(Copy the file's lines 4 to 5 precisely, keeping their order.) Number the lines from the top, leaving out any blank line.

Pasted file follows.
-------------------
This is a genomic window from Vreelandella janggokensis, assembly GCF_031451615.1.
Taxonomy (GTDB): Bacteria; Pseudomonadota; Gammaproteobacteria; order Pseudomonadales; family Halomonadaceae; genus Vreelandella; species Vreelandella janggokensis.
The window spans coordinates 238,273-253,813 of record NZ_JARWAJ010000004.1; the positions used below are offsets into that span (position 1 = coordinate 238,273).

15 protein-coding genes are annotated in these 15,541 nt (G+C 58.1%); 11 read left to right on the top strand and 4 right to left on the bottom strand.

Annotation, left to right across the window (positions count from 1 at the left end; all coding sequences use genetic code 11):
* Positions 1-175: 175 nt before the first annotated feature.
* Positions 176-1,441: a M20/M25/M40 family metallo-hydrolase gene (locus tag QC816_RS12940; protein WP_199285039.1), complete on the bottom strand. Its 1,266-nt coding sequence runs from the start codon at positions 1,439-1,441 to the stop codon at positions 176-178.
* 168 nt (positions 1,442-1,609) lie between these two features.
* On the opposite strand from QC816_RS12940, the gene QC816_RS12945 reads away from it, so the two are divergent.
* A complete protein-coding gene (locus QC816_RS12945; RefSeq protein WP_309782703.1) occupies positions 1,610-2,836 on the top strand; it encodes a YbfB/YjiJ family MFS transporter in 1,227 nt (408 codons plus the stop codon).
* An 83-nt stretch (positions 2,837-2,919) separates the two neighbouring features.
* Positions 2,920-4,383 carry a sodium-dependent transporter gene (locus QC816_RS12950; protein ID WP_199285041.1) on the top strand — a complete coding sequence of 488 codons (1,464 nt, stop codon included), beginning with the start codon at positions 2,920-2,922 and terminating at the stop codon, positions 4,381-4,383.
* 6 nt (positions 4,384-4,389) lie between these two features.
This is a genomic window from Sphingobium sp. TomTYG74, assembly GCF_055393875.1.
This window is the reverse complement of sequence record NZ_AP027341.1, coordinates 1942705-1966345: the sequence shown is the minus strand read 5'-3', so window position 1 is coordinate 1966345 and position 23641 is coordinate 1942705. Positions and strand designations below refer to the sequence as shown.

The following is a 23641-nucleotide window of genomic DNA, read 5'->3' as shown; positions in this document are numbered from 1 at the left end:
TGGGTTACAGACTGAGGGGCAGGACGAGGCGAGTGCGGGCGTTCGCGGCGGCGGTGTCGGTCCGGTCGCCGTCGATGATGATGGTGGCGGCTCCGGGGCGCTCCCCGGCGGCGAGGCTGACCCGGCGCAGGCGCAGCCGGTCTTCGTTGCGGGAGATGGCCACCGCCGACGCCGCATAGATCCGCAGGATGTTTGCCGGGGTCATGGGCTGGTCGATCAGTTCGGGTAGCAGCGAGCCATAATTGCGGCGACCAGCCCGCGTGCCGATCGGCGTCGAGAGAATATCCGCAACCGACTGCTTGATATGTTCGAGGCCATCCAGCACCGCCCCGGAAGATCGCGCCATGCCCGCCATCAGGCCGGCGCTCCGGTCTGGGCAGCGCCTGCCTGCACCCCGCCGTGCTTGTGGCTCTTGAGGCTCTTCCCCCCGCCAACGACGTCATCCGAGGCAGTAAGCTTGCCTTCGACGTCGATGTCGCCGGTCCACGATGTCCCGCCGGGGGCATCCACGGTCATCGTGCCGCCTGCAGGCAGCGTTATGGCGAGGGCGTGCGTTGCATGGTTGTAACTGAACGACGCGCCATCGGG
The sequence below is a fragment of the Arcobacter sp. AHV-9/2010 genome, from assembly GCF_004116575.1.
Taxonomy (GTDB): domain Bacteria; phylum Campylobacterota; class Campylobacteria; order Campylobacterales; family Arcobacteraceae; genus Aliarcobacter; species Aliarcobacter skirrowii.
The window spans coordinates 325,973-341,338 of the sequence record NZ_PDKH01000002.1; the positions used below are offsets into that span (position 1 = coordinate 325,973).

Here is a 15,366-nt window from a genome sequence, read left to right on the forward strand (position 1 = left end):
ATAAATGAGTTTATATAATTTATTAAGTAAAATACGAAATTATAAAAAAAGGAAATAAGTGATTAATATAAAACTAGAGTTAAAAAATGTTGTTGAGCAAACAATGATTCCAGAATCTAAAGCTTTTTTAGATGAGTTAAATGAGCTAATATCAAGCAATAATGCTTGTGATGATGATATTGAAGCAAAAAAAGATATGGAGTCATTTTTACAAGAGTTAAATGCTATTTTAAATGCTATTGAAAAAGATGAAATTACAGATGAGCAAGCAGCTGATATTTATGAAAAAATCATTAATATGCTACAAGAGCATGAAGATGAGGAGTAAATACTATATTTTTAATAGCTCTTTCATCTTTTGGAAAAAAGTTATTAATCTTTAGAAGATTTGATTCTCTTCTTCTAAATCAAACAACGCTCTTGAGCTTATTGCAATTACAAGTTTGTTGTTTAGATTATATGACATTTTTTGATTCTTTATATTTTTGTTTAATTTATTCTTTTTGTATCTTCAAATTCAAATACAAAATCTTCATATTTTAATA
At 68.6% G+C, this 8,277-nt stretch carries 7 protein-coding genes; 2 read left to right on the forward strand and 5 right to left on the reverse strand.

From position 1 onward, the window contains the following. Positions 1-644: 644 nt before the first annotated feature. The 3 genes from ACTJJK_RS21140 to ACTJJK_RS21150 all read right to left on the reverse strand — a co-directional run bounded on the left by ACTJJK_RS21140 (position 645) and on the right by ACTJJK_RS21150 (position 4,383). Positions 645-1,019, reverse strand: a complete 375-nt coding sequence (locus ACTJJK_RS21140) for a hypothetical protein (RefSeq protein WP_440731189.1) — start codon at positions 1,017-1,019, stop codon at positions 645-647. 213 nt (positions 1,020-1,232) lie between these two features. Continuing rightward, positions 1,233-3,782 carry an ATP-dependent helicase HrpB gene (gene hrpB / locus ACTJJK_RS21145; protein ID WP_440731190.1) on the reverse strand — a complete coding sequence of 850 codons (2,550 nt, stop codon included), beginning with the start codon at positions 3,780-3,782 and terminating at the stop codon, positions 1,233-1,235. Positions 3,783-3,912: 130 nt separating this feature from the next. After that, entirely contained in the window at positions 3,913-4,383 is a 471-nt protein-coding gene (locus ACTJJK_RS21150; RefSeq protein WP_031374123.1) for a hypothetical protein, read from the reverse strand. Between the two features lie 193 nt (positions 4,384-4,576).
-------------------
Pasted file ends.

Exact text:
15 protein-coding genes are annotated in these 15,541 nt (G+C 58.1%); 11 read left to right on the top strand and 4 right to left on the bottom strand.

Annotation, left to right across the window (positions count from 1 at the left end; all coding sequences use genetic code 11):